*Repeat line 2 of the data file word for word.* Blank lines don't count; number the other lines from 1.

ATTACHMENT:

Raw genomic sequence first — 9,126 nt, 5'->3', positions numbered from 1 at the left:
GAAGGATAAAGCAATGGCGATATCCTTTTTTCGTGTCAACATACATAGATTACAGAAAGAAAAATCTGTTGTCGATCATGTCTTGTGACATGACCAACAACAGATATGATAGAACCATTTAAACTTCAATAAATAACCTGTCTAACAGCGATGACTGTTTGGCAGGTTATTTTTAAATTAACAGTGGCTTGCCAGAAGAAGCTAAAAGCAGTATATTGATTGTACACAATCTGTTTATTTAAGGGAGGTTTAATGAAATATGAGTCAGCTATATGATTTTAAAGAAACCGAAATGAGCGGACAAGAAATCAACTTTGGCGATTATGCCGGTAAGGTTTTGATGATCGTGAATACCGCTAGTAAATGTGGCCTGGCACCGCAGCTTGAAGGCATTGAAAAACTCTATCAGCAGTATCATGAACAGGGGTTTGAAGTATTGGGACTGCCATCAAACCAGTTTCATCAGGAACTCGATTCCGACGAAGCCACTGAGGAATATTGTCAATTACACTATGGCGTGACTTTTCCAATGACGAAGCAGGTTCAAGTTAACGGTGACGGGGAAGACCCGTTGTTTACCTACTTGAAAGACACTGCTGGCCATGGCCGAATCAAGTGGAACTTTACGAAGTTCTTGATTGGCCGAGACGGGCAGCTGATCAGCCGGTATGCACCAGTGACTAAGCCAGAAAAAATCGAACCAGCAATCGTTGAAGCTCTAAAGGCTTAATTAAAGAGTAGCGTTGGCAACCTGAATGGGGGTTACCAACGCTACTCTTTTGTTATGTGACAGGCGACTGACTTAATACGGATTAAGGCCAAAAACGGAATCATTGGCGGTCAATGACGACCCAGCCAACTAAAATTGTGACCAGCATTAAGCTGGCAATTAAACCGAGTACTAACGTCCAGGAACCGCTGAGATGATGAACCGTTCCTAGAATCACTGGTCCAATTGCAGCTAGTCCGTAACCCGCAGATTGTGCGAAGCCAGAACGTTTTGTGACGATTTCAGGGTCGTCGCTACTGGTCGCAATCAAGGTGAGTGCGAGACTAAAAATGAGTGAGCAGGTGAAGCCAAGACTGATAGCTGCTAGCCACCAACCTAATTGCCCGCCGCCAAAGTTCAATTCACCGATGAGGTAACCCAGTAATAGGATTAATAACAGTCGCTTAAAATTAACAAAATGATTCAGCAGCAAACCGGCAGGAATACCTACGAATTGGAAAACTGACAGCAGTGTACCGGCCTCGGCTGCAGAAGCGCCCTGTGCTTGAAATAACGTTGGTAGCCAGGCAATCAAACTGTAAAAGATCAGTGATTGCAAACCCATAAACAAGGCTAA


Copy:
GAAGGATAAAGCAATGGCGATATCCTTTTTTCGTGTCAACATACATAGATTACAGAAAGAAAAATCTGTTGTCGATCATGTCTTGTGACATGACCAACAACAGATATGATAGAACCATTTAAACTTCAATAAATAACCTGTCTAACAGCGATGACTGTTTGGCAGGTTATTTTTAAATTAACAGTGGCTTGCCAGAAGAAGCTAAAAGCAGTATATTGATTGTACACAATCTGTTTATTTAAGGGAGGTTTAATGAAATATGAGTCAGCTATATGATTTTAAAGAAACCGAAATGAGCGGACAAGAAATCAACTTTGGCGATTATGCCGGTAAGGTTTTGATGATCGTGAATACCGCTAGTAAATGTGGCCTGGCACCGCAGCTTGAAGGCATTGAAAAACTCTATCAGCAGTATCATGAACAGGGGTTTGAAGTATTGGGACTGCCATCAAACCAGTTTCATCAGGAACTCGATTCCGACGAAGCCACTGAGGAATATTGTCAATTACACTATGGCGTGACTTTTCCAATGACGAAGCAGGTTCAAGTTAACGGTGACGGGGAAGACCCGTTGTTTACCTACTTGAAAGACACTGCTGGCCATGGCCGAATCAAGTGGAACTTTACGAAGTTCTTGATTGGCCGAGACGGGCAGCTGATCAGCCGGTATGCACCAGTGACTAAGCCAGAAAAAATCGAACCAGCAATCGTTGAAGCTCTAAAGGCTTAATTAAAGAGTAGCGTTGGCAACCTGAATGGGGGTTACCAACGCTACTCTTTTGTTATGTGACAGGCGACTGACTTAATACGGATTAAGGCCAAAAACGGAATCATTGGCGGTCAATGACGACCCAGCCAACTAAAATTGTGACCAGCATTAAGCTGGCAATTAAACCGAGTACTAACGTCCAGGAACCGCTGAGATGATGAACCGTTCCTAGAATCACTGGTCCAATTGCAGCTAGTCCGTAACCCGCAGATTGTGCGAAGCCAGAACGTTTTGTGACGATTTCAGGGTCGTCGCTACTGGTCGCAATCAAGGTGAGTGCGAGACTAAAAATGAGTGAGCAGGTGAAGCCAAGACTGATAGCTGCTAGCCACCAACCTAATTGCCCGCCGCCAAAGTTCAATTCACCGATGAGGTAACCCAGTAATAGGATTAATAACAGTCGCTTAAAATTAACAAAATGATTCAGCAGCAAACCGGCAGGAATACCTACGAATTGGAAAACTGACAGCAGTGTACCGGCCTCGGCTGCAGAAGCGCCCTGTGCTTGAAATAACGTTGGTAGCCAGGCAATCAAACTGTAAAAGATCAGTGATTGCAAACCCATAAACAAGGCTAA